The macro story
Perhaps investors are in a holding pattern until the outcome of the election is known. Speaking of which, I've already seen two references to the Redskins indicator in my Twitter feed. According to this "indicator," a Redskins loss in their last home game before the election predicts a loss for the incumbent, while a Redskins victory indicates a win by the incumbent. That correlation has held in 17 of the 18 presidential elections since the team moved to Washington, D.C. in 1937.
This is an example of data-mining, i.e., finding a link between two variables (in this case, the Redskins' record and the outcome of elections) from within a huge data set. One could look at every football, baseball, basketball, or hockey team across every game in the season. The relationship has no causal, or predictive, value -- no value whatsoever, really, other than as a talking point for pundits. And as I write, I'm contributing to the problem. Enough about that.
The micro story
Dow component Bank of America (NYSE:BAC) is underperforming the market and it peers today, down by 1.6% as of 1:30 p.m. EST. The only company-specific news of any note that I can see is positive: According to an article posted on the Financial Times website on Sunday, the universal bank is now a step closer to paying its shareholders a proper dividend.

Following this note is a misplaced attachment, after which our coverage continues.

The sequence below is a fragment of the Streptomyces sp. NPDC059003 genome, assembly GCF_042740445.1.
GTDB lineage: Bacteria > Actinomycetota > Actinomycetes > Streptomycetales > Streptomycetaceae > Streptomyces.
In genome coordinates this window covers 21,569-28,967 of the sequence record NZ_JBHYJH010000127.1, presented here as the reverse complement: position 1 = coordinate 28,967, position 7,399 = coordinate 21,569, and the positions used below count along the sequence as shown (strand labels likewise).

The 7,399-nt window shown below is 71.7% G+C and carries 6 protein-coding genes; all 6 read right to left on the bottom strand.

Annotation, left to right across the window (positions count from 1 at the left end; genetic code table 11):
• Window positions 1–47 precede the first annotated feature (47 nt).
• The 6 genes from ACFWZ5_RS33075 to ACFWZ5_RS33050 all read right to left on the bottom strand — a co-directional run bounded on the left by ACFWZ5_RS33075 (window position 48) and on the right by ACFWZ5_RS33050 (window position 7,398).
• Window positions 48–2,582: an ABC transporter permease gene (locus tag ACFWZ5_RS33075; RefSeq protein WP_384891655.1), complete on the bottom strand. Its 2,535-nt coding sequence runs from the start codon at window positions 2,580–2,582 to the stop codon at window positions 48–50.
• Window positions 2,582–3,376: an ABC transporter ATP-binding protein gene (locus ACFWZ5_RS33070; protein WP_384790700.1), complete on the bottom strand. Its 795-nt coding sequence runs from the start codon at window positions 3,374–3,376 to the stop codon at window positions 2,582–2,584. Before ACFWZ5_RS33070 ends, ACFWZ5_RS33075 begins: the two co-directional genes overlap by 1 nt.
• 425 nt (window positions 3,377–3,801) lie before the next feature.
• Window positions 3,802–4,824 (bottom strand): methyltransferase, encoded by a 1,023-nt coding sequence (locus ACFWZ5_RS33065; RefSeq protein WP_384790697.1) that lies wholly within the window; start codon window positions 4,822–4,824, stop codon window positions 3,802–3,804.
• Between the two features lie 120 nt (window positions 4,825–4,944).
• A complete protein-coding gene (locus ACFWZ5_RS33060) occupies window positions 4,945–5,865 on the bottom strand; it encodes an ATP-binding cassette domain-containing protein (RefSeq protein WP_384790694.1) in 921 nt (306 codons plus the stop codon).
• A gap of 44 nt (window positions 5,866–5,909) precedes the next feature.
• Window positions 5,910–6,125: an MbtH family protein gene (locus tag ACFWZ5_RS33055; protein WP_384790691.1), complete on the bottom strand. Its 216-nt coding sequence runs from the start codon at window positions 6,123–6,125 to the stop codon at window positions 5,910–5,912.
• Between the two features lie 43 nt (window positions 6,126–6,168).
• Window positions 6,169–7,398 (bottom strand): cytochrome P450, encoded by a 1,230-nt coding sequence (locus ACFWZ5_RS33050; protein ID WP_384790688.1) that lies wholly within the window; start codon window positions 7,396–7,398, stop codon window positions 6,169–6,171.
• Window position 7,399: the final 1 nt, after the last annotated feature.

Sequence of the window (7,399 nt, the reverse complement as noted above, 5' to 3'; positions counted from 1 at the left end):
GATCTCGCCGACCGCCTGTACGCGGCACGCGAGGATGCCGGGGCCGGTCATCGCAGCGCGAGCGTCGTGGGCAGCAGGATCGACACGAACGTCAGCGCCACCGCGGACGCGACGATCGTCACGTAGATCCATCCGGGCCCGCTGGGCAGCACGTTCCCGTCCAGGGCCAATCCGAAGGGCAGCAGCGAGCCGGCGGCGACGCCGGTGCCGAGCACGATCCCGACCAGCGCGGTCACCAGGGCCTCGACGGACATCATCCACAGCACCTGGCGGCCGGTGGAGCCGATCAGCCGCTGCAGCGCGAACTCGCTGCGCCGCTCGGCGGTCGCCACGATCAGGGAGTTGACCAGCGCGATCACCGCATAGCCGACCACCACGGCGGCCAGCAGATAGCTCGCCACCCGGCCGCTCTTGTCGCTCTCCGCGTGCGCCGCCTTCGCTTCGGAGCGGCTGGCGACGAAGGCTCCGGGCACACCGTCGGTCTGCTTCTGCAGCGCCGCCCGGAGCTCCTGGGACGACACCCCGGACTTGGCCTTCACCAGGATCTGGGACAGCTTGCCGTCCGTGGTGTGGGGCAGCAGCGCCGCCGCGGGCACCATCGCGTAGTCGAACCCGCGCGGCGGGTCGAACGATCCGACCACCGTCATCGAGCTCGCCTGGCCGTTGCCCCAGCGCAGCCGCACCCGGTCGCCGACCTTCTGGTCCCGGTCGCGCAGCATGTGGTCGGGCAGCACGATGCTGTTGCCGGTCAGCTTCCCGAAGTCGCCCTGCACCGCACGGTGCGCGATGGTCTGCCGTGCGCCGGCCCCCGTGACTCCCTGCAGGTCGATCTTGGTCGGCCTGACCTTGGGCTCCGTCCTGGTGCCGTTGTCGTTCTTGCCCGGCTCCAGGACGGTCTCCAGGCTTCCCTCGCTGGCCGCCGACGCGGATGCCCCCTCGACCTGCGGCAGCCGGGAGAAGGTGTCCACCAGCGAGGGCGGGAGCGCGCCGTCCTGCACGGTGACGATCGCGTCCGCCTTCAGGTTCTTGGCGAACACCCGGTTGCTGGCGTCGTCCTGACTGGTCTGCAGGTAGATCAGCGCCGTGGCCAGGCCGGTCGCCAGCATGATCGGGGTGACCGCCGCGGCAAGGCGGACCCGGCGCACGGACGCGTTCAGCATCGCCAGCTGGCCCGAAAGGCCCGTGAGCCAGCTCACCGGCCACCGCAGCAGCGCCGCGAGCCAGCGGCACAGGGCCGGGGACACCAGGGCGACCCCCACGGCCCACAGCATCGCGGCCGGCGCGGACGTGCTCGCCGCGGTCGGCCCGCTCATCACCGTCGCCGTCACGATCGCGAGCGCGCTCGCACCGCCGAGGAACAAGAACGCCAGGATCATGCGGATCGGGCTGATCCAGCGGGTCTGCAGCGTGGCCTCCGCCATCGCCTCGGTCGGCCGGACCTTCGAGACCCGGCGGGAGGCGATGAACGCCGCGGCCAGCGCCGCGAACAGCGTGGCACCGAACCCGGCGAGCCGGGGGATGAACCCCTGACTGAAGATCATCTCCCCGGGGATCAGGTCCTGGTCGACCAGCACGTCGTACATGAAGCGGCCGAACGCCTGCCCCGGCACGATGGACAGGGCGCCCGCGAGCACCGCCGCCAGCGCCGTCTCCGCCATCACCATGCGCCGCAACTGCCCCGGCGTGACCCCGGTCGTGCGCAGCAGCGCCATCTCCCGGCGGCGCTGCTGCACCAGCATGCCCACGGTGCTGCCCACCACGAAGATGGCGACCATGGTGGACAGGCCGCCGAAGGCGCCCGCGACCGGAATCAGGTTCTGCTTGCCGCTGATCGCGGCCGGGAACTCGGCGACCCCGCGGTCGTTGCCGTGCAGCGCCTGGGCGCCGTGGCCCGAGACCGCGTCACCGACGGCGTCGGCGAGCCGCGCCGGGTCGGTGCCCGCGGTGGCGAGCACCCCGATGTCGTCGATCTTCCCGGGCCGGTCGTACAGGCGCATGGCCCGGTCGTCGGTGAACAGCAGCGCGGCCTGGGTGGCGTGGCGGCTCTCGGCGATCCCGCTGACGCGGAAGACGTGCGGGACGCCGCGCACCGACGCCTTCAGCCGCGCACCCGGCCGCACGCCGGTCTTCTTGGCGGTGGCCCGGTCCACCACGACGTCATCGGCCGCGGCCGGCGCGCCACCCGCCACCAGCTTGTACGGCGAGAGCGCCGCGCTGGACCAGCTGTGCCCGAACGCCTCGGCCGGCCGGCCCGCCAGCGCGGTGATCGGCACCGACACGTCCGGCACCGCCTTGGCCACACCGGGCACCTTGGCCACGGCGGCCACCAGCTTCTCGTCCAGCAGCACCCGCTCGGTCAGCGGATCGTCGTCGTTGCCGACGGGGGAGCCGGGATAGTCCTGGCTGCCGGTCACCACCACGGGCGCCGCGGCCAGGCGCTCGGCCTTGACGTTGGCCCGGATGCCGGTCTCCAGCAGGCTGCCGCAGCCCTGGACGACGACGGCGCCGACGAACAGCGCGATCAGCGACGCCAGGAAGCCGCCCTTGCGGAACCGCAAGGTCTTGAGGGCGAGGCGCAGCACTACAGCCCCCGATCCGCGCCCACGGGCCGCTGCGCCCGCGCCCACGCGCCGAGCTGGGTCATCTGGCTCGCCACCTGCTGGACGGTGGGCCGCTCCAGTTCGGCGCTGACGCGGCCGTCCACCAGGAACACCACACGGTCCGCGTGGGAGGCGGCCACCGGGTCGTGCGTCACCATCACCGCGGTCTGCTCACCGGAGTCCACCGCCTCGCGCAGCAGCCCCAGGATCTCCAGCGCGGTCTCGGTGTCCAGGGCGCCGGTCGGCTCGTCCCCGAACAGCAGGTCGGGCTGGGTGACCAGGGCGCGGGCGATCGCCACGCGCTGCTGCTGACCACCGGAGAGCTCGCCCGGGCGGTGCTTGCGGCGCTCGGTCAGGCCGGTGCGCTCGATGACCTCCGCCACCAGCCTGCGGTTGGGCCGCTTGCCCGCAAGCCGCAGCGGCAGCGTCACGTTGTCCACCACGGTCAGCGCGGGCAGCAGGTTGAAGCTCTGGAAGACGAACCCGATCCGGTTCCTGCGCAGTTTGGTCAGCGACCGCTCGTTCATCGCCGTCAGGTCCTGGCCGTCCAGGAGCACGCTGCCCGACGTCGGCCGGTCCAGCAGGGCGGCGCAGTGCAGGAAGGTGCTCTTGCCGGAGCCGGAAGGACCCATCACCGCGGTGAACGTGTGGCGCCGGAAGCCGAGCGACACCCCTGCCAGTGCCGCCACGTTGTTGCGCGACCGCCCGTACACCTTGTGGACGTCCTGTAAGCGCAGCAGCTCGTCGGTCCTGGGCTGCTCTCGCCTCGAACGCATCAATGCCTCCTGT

B of A peer JPMorgan Chase (NYSE:JPM) obtained regulators' permission to raise its dividend in the first quarter of 2011, while Wells Fargo (NYSE:WFC) raised its dividend in the second quarter of 2011. There is little question that the lack of a significant dividend adversely affects the valuation the market is willing to give Bank of America relative to its peers -- particularly in the current yield-starved environment.
As Fool analyst Anand Chokkavelu wrote in his premium report on B of A last month, the bank "is currently trading at a very low valuation -- on an absolute, a relative, and a historic basis." Click here to receive Anand's report and get a full assessment of the upside -- and the risk -- in the shares, as well as a full year's worth of updates.
Alex Dumortier, CFA has no positions in the stocks mentioned above; you can follow him @longrunreturns. The Motley Fool owns shares of Bank of America, JPMorgan Chase & Co., and Wells Fargo & Company. Motley Fool newsletter services recommend Wells Fargo & Company. Try any of our Foolish newsletter services free for 30 days. We Fools may not all hold the same opinions, but we all believe that considering a diverse range of insights makes us better investors. The Motley Fool has a disclosure policy.